Suburban biodiversity: surprising flies in the neighborhood

Christine Barrie, a grad student in the lab, found a fly she couldn’t put a name on. Other students in the lab had trouble too. So did I. It looked familiar, but it didn’t key out in the standard North American keys.

I eventually realized I’d seen it before, but not around here. It looked a lot like a European species we have in the museum collection. And that’s exactly what it turned out to be. Armed with that possibility, Christine pulled out those European specimens, and some European species keys, and she put a name on the fly. The name was Cryptonevra diadema, in the family Chloropidae. And then we wrote a paper, which was published recently in the journal Zootaxa.

The paper is the first report of the chloropid fly genus Cryptonevra in North America. It’s not terribly surprising to find a species or even genus of insects in North America for the first time. Humans move things around and species are introduced pretty regularly. We also have a surprisingly incomplete knowledge of the arthropod diversity of Canada. Tens of thousands of species of insects live here, and there are only so many taxonomic specialists who have the training and experience to identify many of them. But there are a couple of things about this discovery that make it a little bit more interesting.

Commuter biodiversity

Here’s where Christine collected the first documented North American specimens of Cryptonevra diadema. A place called Terra Cotta Park. Looks nicely wild, doesn’t it?

Terra Cotta

Let’s zoom out a little bit.  So you can see the houses. And the sports fields. And the roads.

Pointe Claire

Let’s zoom out a little more. The little green square by the yellow arrow is Terra Cotta Park. The big gray mass is Montreal. It’s a really big city.

montreal view

The lesson here is that you don’t have to travel by plane/boat/helicopter/elephant to discover new things in unexpected places. You can take the bus. Or ride your bike. You can be a naturalist, a taxonomist, an explorer, right in the city. New things are waiting to be found everywhere.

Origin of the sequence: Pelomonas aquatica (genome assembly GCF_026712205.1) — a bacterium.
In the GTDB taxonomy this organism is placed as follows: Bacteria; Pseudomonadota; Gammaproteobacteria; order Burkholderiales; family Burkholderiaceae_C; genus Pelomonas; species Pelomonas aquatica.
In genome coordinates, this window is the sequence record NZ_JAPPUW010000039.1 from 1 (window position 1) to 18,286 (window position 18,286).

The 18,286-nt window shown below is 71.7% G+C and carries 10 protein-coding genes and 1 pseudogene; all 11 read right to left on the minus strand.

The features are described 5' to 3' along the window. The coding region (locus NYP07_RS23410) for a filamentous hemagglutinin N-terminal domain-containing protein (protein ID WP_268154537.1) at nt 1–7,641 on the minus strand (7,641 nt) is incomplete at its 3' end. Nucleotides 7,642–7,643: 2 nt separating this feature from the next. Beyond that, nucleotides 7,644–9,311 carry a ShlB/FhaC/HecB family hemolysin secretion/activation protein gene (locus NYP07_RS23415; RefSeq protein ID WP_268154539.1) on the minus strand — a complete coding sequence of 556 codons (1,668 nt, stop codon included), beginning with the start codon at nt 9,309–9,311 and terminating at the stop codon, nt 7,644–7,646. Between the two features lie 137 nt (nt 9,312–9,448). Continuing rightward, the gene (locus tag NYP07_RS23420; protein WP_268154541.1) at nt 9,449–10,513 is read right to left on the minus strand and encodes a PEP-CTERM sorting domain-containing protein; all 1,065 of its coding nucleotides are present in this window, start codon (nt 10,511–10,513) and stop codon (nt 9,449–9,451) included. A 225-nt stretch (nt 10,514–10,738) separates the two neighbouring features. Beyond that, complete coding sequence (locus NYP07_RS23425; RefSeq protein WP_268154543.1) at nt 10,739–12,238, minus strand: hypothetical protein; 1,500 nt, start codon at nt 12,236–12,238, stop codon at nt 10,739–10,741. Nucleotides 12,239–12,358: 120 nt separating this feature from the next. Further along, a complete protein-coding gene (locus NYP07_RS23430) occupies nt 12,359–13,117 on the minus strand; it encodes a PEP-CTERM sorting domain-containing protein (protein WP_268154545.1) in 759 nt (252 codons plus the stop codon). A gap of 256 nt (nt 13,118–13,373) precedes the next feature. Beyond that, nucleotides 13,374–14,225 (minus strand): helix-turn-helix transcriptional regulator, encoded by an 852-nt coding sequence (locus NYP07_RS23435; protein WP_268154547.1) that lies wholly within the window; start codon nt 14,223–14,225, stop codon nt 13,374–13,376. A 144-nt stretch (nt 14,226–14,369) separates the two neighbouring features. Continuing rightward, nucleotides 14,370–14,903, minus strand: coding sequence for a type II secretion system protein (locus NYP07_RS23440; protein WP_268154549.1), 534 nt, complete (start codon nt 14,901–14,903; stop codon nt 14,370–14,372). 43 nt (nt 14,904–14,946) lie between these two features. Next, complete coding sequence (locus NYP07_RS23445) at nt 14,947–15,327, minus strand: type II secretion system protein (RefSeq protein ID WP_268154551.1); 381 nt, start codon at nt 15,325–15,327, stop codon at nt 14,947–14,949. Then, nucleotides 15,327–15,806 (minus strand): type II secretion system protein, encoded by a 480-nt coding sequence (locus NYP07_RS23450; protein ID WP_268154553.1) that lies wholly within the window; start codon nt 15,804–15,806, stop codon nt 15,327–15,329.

The things that feed on reed

So what does Cryptonevra diadema do in Terra Cotta Park, on the fringes of Montreal? One of the great things abut having a name for this fly is that we can look up other published references to the species. Its habits are better known in Europe, where we know it feeds in the stems of Common Reed (Phragmites australis), because many other entomologists have spent time out in the field watching it, collecting it, rearing it, and documenting its natural history. In fact, it feeds inside galls on Phragmites made by other chloropid flies in the genus Lipara (which, incidentally, Christine also collected for the first time in Canada. At Terra Cotta Park). And after Christine identified the first single specimen of Cryptonevra (collected in 2011) she went back to the park, to a big patch of Phragmites, and collected several more specimens.

There’s a large assemblage of flies, many of which are in the family Chloropidae, associated with Phragmites in Europe. But even though Phragmites is very abundant in eastern North America, most of its flies haven’t made the trip from Europe. In recent years we’ve discovered a few of them gaining a foothold (tarsus-hold?) in eastern North America, and Cryptonevra seems to be the latest arrival. We’re less certain about whether it’s a recent introduction, or whether it’s been here for much longer and we just discovered it. Why?

Because we don’t always pay enough attention to the scientific value of going to the park and looking around.

Reference

Barrie, C.L. & Wheeler, T.A. 2015. Assembly of a Phragmites-associated Chloropidae (Diptera) fauna in North America: the Palearctic genus Cryptonevra Lioy in the Nearctic, and the genus Lipara Meigen in Canada. Zootaxa 4012: 198–200.
DOI: http://dx.doi.org/10.11646/zootaxa.4012.1.12

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About terry wheeler

professor, museum director, entomologist, ecologist, naturalist
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One Response to Suburban biodiversity: surprising flies in the neighborhood

  1. Pingback: Science blogging and science policy | Arthropod Ecology

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